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Lo! Now the Direful Monster

February 8, 2013 - by Mr. Shay Tasaday, Editor in Chief

THIS ISSUE’S VERSE: Welcome back! To begin, Ms. Heather Dubrow offers a progressive work, one which more than decisively affirms, as one might expect, the social and political legerdemain of this extraordinary journal’s mise-en-scène. Mr. Matthew Schmidt favors us with a poem that allows one to view the world in context of a post-human, electronically mediated age and its arrival as one of the multitude of paradigms exemplifying Ben Affleck’s lantern jaw. For her part, Mr. Mel Glenn jarringly apposes a sense of flatulence with a sense of doom re: fiscal cliffs. Similarly, Mr. Matthew Yeager’s work illustrates a historic breakthrough technically and compositionally, as well as being loaded, much like Beyoncé’s later She-Hulk impressions, with religious and secular portent.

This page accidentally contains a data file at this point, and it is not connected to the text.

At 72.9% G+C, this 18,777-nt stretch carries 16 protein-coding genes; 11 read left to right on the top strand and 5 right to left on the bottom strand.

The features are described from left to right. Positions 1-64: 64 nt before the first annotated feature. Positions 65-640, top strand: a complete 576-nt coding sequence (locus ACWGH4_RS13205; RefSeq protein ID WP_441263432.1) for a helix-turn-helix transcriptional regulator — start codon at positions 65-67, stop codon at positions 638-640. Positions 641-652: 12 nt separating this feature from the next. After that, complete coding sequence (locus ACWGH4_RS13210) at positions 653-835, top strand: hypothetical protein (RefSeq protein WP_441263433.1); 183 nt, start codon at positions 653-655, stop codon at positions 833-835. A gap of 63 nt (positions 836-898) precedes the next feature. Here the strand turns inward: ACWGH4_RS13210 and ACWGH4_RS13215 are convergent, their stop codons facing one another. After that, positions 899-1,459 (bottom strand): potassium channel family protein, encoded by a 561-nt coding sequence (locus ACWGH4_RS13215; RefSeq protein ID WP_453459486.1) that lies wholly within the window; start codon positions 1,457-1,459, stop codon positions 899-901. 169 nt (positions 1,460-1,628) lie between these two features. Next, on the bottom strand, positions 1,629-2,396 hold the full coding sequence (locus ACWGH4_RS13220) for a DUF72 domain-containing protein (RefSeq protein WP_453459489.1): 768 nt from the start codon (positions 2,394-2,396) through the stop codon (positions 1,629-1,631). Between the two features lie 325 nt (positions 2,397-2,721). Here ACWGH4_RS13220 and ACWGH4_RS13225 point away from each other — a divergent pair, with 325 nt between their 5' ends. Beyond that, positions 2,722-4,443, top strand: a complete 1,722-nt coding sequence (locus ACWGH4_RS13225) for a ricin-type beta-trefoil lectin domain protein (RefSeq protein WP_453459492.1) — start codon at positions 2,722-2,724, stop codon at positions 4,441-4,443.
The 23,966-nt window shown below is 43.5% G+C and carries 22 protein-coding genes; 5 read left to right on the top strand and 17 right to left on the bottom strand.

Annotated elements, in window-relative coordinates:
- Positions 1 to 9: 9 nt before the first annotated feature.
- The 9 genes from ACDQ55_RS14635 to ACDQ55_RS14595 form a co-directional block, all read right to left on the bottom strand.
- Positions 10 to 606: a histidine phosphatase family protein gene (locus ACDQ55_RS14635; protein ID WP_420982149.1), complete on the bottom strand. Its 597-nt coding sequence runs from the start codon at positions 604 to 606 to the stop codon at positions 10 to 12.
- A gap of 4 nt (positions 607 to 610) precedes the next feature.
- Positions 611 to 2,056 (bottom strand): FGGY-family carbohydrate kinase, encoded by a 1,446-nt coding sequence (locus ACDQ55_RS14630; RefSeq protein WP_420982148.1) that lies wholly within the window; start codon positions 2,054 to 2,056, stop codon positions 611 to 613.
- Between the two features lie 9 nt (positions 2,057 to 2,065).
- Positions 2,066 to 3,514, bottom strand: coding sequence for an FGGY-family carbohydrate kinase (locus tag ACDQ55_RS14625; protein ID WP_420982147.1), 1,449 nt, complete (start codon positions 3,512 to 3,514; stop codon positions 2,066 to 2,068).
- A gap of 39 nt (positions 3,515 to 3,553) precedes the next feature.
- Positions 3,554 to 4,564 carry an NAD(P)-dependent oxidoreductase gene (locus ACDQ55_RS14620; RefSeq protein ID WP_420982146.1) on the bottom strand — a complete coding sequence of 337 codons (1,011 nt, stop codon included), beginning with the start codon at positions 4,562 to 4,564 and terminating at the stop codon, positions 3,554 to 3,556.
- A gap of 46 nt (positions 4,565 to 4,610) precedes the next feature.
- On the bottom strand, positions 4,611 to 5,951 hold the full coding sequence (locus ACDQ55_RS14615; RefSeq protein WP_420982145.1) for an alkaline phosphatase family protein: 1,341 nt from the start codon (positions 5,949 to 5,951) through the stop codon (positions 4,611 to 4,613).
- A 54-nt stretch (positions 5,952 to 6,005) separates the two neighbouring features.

IN PROSE: Sharply apropos of current cultural schadenfreude, Mr. S.G. Wiley sheds light on a post-suburban landscape that embodies the technocratic sophistication of, say, Peter Parker. Simultaneously, Mr. Eric Suhem writes with admirable clarity and concision on a subject of extreme complexity, understood only by advanced civilizations not yet discovered.

IN CLASSICS: As momentary phenomena become distorted through diligent and critical practice, Mr. Houghton Piker raises important questions regarding historical representation of the Other Other. With influences as diverse as Brian Setzer and Garfield, Ms. Easter Cathay offers new variations manufactured from both explicit and implicit socially constructed invention. What starts out as triumph soon becomes corroded into a cacophony of futility in Ms. Violet Radish’s powerful composition, allegedly written during a nap. All the while, Mr. Fenway Parker sharply defines a stunning moment in literary tradition based strictly on a jaundiced cynicism, with some tea.